Estimating the Financial Costs of Victimization, United States, 2017-2018 / Kristina Lugo, Roger Przybylski.

Data file
Ann Arbor, Mich. : Inter-university Consortium for Political and Social Research [distributor], 2021.
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Summary note
Despite reductions in U.S. crime rates in recent decades, crime victimization continues to be a pressing problem with enormous societal costs. This project, conducted by the Justice Research and Statistics Association (JRSA) in partnership with the Urban Institute (Urban) and the National Center for Victims of Crime (NCVC), is an assessment of the field of cost of victimization research. The product is a menu of recommendations for future research studies and practitioner tools to advance the field. One objective of the project was to keep the focus squarely on the victims, and consider what information is most needed by those who serve them. Relatedly, another objective was to recognize that even if the proximate victim is a business, the government, or non-profit organization, individuals still suffer. Given the victim-centered focus, the project team conducted several primary data collections designed to obtain input from practitioners and victims about their experiences and needs. Focus groups were conducted with three practitioner groups: Victims of Crime Act (VOCA) compensation and assistance administrators, State Administering Agency (SAA) and state Statistical Analysis Center (SAC) directors, and civil attorneys who pursue tort claims for damages for crime victims. As well, the project team conducted a nationwide survey of victim service providers and a smaller survey of victimization survivors. The project team also re-framed the taxonomy of victimization costs pioneered and revised by Cohen over the years (Cohen, 2005, e.g.) from the perspective of various practitioner users - based on who covers different costs - and adds factors that may increase or decrease costs they may be estimating. The project team also conducted a literature review that consists of two major sections: one focused on how costs of victimization are estimated and the other on estimation methods and data sources concerning the incidence, prevalence, and concentration of victimization. The data collection activities and literature reviews, combined with extensive input from an advisory board of experts throughout the project, inform the menu of recommendations proposed in Volume III. These focus on topical areas where more information is needed; methodological recommendations to improve estimates; and practitioner resources and tools to help disseminate research developments, assist in calculating local estimates, and better equip practitioners to communicate and use victimization cost estimates effectively in the field.Cf:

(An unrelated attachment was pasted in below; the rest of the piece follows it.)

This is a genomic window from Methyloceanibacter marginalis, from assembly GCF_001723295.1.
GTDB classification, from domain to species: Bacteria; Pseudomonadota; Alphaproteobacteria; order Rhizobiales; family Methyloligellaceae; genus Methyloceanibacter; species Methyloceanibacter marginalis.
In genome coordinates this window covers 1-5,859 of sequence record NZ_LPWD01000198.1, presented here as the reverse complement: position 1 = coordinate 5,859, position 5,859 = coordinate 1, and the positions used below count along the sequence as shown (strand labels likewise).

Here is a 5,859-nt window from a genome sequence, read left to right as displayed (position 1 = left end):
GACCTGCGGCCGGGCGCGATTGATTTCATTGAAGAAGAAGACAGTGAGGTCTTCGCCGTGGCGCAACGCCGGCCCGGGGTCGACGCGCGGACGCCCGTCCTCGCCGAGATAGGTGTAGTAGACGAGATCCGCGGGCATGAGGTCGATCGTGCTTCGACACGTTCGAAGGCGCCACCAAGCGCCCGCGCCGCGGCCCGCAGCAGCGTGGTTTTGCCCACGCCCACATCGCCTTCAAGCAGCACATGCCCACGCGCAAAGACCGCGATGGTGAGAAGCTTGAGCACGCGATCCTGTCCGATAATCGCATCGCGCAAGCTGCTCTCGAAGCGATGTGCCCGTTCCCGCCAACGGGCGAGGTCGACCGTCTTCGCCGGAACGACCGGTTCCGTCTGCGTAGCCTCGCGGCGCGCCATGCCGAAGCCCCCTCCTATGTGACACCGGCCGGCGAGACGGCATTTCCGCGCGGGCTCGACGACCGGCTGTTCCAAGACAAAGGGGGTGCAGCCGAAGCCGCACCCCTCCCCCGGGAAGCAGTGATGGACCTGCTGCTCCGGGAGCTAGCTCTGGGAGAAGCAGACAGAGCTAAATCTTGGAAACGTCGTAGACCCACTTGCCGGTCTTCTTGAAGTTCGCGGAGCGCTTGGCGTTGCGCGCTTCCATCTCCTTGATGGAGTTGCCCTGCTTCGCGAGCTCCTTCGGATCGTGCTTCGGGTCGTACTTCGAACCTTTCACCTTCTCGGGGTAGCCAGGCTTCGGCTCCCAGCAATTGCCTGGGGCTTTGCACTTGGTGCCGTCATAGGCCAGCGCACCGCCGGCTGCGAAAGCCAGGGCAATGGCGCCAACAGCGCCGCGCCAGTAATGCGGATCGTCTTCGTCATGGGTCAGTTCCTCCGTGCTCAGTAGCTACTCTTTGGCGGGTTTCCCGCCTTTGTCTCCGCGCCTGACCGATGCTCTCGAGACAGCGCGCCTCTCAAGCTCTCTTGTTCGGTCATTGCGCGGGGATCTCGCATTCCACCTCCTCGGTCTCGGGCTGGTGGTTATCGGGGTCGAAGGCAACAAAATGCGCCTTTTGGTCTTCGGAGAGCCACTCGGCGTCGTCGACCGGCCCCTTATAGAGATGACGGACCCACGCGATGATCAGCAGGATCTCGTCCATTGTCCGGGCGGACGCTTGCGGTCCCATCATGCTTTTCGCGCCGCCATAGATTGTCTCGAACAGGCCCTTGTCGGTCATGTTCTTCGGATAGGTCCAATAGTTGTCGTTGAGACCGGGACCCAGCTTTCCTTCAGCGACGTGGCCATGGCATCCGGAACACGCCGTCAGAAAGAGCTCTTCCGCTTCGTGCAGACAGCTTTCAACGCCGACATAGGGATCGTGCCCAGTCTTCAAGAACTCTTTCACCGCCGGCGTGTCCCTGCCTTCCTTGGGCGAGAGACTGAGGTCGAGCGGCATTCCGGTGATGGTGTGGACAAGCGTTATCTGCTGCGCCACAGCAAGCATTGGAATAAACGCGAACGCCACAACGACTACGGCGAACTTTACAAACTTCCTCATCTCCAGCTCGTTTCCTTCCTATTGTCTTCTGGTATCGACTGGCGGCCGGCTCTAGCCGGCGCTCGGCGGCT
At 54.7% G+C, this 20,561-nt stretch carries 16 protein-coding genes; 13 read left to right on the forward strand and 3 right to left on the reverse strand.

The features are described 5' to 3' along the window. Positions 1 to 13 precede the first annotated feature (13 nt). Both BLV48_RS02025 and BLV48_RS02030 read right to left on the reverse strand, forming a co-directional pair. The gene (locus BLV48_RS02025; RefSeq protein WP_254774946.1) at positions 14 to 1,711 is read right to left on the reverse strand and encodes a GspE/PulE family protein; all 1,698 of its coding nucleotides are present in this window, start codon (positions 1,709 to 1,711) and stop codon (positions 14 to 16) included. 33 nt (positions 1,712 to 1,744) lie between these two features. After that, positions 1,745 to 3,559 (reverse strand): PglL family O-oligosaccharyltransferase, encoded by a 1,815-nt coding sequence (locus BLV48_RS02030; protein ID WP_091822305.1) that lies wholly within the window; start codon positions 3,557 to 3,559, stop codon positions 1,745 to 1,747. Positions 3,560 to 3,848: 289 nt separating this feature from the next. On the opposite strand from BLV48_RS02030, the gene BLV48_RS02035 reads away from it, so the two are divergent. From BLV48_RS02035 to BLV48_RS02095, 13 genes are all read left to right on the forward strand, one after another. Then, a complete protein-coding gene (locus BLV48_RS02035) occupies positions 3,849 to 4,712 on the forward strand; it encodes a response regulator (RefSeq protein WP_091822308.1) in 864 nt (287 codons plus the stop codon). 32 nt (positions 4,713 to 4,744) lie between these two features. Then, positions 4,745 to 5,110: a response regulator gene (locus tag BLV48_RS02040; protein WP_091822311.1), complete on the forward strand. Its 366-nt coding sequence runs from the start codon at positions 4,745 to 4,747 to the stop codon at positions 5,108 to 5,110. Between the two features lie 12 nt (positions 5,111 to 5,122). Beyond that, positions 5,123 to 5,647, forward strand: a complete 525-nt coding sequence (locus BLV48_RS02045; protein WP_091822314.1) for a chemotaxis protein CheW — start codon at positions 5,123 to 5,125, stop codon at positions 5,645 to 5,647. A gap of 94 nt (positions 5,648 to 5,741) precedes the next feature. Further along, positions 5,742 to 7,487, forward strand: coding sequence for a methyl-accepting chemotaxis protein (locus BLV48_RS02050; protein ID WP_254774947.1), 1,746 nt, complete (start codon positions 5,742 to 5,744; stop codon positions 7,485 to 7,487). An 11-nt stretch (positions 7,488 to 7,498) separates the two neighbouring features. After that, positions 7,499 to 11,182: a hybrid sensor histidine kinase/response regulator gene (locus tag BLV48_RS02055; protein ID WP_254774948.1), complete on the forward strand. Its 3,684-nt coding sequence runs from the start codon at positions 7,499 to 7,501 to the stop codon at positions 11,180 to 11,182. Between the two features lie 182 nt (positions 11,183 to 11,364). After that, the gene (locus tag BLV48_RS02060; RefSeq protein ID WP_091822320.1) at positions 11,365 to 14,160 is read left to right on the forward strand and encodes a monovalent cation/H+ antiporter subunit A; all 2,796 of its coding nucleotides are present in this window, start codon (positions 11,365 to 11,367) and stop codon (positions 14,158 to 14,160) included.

Title from ICPSR DDI metadata of 2021-03-12.
Type of data
Geographic coverage
United States
Funding information
United States Department of Justice. Office of Justice Programs. National Institute of Justice 2016-V3-GX-K005
Methodology note
Victims of crime in the United States.
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